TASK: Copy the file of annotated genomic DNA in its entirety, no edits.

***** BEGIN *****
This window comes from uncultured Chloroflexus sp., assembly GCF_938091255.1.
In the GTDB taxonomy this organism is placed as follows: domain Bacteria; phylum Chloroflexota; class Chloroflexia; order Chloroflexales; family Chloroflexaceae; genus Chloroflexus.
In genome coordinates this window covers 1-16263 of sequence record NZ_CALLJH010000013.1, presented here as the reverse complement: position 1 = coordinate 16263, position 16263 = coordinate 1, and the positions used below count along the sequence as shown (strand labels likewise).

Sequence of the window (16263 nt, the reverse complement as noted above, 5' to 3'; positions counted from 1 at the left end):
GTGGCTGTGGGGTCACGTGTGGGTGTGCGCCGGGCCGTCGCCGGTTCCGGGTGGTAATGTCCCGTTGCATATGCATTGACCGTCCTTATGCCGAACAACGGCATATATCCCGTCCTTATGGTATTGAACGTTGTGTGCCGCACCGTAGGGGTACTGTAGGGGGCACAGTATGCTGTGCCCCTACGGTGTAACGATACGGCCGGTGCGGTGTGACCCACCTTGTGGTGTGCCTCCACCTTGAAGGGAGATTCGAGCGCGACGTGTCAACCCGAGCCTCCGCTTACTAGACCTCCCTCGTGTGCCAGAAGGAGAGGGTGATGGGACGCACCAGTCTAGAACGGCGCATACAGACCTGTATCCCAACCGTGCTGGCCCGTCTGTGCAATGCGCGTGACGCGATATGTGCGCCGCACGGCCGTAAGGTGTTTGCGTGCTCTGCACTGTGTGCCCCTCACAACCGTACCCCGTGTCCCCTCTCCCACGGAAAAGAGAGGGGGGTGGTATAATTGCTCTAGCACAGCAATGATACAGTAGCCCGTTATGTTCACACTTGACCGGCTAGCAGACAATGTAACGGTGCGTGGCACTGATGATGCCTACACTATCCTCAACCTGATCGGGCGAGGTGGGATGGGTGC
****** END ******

This window comes from uncultured Chloroflexus sp., assembly GCF_938091255.1.
In the GTDB taxonomy this organism is placed as follows: domain Bacteria; phylum Chloroflexota; class Chloroflexia; order Chloroflexales; family Chloroflexaceae; genus Chloroflexus.
In genome coordinates this window covers 1-16263 of sequence record NZ_CALLJH010000013.1, presented here as the reverse complement: position 1 = coordinate 16263, position 16263 = coordinate 1, and the positions used below count along the sequence as shown (strand labels likewise).

Sequence of the window (16263 nt, the reverse complement as noted above, 5' to 3'; positions counted from 1 at the left end):
GTGGCTGTGGGGTCACGTGTGGGTGTGCGCCGGGCCGTCGCCGGTTCCGGGTGGTAATGTCCCGTTGCATATGCATTGACCGTCCTTATGCCGAACAACGGCATATATCCCGTCCTTATGGTATTGAACGTTGTGTGCCGCACCGTAGGGGTACTGTAGGGGGCACAGTATGCTGTGCCCCTACGGTGTAACGATACGGCCGGTGCGGTGTGACCCACCTTGTGGTGTGCCTCCACCTTGAAGGGAGATTCGAGCGCGACGTGTCAACCCGAGCCTCCGCTTACTAGACCTCCCTCGTGTGCCAGAAGGAGAGGGTGATGGGACGCACCAGTCTAGAACGGCGCATACAGACCTGTATCCCAACCGTGCTGGCCCGTCTGTGCAATGCGCGTGACGCGATATGTGCGCCGCACGGCCGTAAGGTGTTTGCGTGCTCTGCACTGTGTGCCCCTCACAACCGTACCCCGTGTCCCCTCTCCCACGGAAAAGAGAGGGGGGTGGTATAATTGCTCTAGCACAGCAATGATACAGTAGCCCGTTATGTTCACACTTGACCGGCTAGCAGACAATGTAACGGTGCGTGGCACTGATGATGCCTACACTATCCTCAACCTGATCGGGCGAGGTGGGATGGGTGC